OK, so here’s the thing. I’ve reached the crunch point. For many different reasons, everything has aligned and it’s now or never. But I’m faltering. I’m really struck with anxious uncertainty. The stark choice (and it genuinely is a stark choice) is between Rhiannon and my family. I am not allowed to have both.
I have spent the last three months pushing down the Rhiannon route over everything else. This week I had the chance to push the button on cementing her into place. But I flinched. I’d found the perfect new flat to move into – it was actually (quite literally) my dream place. It’s the kind of place that I’d never been allowed to choose for myself because there were other people’s requirements to take into account. I have spent years longing for the features that were in this flat. It was within my budget. All I had to do was make the call and I didn’t. And in not making the call it quickly went to someone else. It was that good.
It was like the scene in the film, Four Weddings and a Funeral where Hugh Grant is in a Landrover with his friends driving away from the woman he wants to ask out. He gets them to stop the car, gets out and they drive off jeering at him. Introspectively, he says, in the British way that only Hugh Grant can, “Odd choice.” That’s how I felt.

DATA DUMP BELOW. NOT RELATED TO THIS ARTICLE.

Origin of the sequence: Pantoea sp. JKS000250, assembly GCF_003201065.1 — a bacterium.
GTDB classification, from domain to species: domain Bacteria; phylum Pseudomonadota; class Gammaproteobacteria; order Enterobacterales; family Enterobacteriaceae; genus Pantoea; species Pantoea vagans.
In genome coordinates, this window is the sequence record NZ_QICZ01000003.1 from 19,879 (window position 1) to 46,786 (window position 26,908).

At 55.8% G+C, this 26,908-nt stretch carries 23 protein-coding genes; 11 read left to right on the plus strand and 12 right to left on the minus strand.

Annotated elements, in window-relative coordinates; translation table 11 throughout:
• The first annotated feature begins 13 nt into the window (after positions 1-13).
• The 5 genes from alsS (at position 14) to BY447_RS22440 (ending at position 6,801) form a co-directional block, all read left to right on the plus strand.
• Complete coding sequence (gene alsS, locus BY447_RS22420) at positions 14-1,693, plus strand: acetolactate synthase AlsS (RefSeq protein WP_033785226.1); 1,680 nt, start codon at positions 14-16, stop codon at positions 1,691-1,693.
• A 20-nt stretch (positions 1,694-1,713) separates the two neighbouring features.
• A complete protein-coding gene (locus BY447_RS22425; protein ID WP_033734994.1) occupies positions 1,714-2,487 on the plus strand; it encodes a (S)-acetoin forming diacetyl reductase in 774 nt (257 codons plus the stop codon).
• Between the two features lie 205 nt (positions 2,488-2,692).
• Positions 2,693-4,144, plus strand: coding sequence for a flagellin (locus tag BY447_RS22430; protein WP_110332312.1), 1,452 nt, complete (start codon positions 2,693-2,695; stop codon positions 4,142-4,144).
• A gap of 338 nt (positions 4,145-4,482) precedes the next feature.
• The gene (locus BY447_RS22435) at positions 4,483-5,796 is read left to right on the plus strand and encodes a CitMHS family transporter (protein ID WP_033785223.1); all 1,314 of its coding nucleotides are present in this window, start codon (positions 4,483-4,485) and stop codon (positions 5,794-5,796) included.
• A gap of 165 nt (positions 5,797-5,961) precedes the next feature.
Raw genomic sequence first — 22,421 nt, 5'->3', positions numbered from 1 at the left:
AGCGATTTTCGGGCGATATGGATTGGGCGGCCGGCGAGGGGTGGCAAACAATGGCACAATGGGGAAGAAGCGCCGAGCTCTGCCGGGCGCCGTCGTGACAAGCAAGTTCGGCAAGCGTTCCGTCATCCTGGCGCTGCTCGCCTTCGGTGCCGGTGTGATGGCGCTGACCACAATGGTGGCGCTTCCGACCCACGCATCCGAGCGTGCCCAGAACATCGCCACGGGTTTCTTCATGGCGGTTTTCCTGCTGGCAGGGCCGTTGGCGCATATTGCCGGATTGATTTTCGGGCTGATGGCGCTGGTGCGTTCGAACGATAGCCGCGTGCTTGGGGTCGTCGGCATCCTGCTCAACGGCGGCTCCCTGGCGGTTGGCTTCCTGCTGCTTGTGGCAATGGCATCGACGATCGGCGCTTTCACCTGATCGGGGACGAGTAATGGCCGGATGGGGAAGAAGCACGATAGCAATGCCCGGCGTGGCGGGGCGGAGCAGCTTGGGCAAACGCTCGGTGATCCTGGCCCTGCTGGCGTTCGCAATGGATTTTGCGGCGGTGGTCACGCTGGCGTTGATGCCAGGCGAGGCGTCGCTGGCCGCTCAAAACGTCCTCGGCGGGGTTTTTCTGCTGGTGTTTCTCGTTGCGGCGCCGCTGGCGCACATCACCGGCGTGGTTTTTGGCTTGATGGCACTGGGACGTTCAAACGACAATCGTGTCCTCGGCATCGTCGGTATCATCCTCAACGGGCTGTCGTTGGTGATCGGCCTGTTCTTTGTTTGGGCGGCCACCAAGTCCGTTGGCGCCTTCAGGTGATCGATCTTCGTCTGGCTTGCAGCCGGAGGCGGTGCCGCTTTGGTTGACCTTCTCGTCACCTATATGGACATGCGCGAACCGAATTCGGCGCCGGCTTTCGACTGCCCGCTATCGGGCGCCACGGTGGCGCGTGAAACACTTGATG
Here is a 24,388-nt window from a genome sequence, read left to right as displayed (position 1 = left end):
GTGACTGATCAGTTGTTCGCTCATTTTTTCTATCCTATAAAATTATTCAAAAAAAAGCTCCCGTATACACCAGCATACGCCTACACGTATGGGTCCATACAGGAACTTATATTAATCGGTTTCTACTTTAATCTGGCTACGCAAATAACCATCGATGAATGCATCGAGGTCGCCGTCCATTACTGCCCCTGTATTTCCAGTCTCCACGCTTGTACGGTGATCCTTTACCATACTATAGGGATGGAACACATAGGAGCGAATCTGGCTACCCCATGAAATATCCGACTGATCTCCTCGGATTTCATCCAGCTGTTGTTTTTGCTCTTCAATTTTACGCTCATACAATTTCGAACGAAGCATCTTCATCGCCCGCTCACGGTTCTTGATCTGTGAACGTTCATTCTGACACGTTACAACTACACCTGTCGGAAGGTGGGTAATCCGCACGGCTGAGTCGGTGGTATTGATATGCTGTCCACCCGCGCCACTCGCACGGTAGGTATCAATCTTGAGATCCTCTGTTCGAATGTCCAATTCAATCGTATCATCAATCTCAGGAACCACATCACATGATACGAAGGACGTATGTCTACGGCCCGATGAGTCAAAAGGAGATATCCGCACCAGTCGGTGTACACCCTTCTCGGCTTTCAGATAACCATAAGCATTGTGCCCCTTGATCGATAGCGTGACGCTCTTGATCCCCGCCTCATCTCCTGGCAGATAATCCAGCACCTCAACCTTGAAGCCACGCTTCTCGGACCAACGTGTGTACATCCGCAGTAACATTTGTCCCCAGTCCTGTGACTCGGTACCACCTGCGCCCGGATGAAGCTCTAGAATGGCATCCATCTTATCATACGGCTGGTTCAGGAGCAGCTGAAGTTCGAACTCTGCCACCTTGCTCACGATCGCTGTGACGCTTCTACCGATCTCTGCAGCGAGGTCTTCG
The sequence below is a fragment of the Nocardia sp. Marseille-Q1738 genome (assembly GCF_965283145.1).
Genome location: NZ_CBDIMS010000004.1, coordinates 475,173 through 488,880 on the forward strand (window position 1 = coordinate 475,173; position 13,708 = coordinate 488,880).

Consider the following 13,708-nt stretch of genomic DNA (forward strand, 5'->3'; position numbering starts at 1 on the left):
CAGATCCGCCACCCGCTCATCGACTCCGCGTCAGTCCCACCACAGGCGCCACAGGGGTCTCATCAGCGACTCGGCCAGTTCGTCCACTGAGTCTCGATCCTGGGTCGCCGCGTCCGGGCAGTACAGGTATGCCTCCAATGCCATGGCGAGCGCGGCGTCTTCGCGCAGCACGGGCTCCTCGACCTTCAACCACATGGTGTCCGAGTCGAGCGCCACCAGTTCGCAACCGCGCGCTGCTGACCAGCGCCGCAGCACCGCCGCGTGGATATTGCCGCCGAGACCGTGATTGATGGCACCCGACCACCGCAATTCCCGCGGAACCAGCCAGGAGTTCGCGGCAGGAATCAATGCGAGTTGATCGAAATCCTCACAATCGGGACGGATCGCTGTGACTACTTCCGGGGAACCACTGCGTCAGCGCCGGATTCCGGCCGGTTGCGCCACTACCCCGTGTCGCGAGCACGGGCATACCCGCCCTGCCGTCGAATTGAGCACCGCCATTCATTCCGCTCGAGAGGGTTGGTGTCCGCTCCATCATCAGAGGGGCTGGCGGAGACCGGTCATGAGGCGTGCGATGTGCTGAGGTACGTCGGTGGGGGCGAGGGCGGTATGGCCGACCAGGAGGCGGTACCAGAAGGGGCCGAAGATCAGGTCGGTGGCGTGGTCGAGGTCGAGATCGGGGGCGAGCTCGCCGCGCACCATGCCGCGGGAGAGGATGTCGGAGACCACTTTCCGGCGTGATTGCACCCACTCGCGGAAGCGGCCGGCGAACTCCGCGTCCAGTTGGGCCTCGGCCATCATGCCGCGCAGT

So where is this leading to? It’s making me realise that maybe I actually want my family more than Rhiannon. Everything within me is screaming no and that it’s an impossible choice. It’s telling me that the girl within me won’t be put in the corner (to use another hackneyed film cliché). Sorry, I talk in film clichés when I’m nervous. In fact the thought of never dressing again, never seeing my toe nails painted or of tottering around in heels so high that they make me smile makes me feel sick and like I want to cry.
I’m not even sure that it’s actually possible to give up.
But the thought of my wife, that I love with all my heart, being lonely and upset without me and knowing that I’m not able to wake up to my kids capering around me whenever I want is too heartbreaking. And I’ve rehearsed the reverse arguments. She’ll get over it eventually and find someone else and be happy. Kids are resilient, they’ll get used to it and they can always visit you. But the point I keep coming back to, heartbreakingly, is why should they have to? Why should my priority be greater than theirs?
I’m really sorry if that offends the many hundreds of you who have made that and even greater sacrifices to be who you truly are. I don’t mean to belittle you or what you have achieved. But I’m not sure I can actually make that sacrifice.
I am wondering whether, as an experiment, I can live a Rhiannon free six months? And in doing so, whether this aching need to express myself will go away? It’s probably complete nonsense, but when I get to my deathbed (cheerful I know) and I look back, having not tried to save my family situation, will I regret it so much that I’ll die unhappy? Is six months too much to give to find out if I can be the person my family want me to be?
I’m locked on the horns of a very wild dilemma, but now is the crunch point. In the next few days, one way or another, my life changes dramatically.